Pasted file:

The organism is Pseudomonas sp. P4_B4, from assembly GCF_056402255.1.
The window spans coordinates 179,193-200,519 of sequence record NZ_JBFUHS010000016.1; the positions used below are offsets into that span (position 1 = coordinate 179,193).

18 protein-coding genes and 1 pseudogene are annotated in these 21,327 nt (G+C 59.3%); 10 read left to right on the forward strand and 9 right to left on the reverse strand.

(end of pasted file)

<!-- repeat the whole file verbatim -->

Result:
The organism is Pseudomonas sp. P4_B4, from assembly GCF_056402255.1.
The window spans coordinates 179,193-200,519 of sequence record NZ_JBFUHS010000016.1; the positions used below are offsets into that span (position 1 = coordinate 179,193).

18 protein-coding genes and 1 pseudogene are annotated in these 21,327 nt (G+C 59.3%); 10 read left to right on the forward strand and 9 right to left on the reverse strand.